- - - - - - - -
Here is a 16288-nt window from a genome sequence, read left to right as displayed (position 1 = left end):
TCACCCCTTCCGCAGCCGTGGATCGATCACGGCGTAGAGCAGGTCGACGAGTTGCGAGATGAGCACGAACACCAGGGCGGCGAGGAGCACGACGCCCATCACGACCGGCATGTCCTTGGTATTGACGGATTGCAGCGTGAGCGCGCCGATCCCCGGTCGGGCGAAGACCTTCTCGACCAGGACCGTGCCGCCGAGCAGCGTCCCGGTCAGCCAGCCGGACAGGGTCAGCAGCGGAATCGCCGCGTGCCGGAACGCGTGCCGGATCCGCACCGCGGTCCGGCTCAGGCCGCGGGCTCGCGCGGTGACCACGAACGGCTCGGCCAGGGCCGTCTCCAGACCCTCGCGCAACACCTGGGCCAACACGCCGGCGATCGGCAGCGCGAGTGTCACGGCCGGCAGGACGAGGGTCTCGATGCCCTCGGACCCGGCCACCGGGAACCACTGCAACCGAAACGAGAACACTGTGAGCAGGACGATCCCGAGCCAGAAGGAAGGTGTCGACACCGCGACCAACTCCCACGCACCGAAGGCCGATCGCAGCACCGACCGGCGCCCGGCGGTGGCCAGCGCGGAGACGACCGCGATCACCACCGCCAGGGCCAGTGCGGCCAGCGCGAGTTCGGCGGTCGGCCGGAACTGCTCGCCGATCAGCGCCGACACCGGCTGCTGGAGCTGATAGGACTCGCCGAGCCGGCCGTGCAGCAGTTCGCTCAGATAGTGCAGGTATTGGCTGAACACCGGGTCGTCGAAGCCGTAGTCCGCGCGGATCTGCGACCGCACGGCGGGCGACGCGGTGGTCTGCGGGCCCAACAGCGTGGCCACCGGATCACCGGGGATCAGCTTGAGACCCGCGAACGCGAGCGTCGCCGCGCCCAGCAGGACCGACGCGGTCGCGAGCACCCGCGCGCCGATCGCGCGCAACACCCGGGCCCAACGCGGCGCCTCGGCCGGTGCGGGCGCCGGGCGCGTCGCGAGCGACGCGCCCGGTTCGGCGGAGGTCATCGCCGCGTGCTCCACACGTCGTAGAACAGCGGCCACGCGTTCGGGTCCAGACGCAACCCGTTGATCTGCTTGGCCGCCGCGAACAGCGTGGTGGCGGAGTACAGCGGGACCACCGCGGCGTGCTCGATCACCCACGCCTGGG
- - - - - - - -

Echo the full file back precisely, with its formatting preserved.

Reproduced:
Here is a 16288-nt window from a genome sequence, read left to right as displayed (position 1 = left end):
TCACCCCTTCCGCAGCCGTGGATCGATCACGGCGTAGAGCAGGTCGACGAGTTGCGAGATGAGCACGAACACCAGGGCGGCGAGGAGCACGACGCCCATCACGACCGGCATGTCCTTGGTATTGACGGATTGCAGCGTGAGCGCGCCGATCCCCGGTCGGGCGAAGACCTTCTCGACCAGGACCGTGCCGCCGAGCAGCGTCCCGGTCAGCCAGCCGGACAGGGTCAGCAGCGGAATCGCCGCGTGCCGGAACGCGTGCCGGATCCGCACCGCGGTCCGGCTCAGGCCGCGGGCTCGCGCGGTGACCACGAACGGCTCGGCCAGGGCCGTCTCCAGACCCTCGCGCAACACCTGGGCCAACACGCCGGCGATCGGCAGCGCGAGTGTCACGGCCGGCAGGACGAGGGTCTCGATGCCCTCGGACCCGGCCACCGGGAACCACTGCAACCGAAACGAGAACACTGTGAGCAGGACGATCCCGAGCCAGAAGGAAGGTGTCGACACCGCGACCAACTCCCACGCACCGAAGGCCGATCGCAGCACCGACCGGCGCCCGGCGGTGGCCAGCGCGGAGACGACCGCGATCACCACCGCCAGGGCCAGTGCGGCCAGCGCGAGTTCGGCGGTCGGCCGGAACTGCTCGCCGATCAGCGCCGACACCGGCTGCTGGAGCTGATAGGACTCGCCGAGCCGGCCGTGCAGCAGTTCGCTCAGATAGTGCAGGTATTGGCTGAACACCGGGTCGTCGAAGCCGTAGTCCGCGCGGATCTGCGACCGCACGGCGGGCGACGCGGTGGTCTGCGGGCCCAACAGCGTGGCCACCGGATCACCGGGGATCAGCTTGAGACCCGCGAACGCGAGCGTCGCCGCGCCCAGCAGGACCGACGCGGTCGCGAGCACCCGCGCGCCGATCGCGCGCAACACCCGGGCCCAACGCGGCGCCTCGGCCGGTGCGGGCGCCGGGCGCGTCGCGAGCGACGCGCCCGGTTCGGCGGAGGTCATCGCCGCGTGCTCCACACGTCGTAGAACAGCGGCCACGCGTTCGGGTCCAGACGCAACCCGTTGATCTGCTTGGCCGCCGCGAACAGCGTGGTGGCGGAGTACAGCGGGACCACCGCGGCGTGCTCGATCACCCACGCCTGGG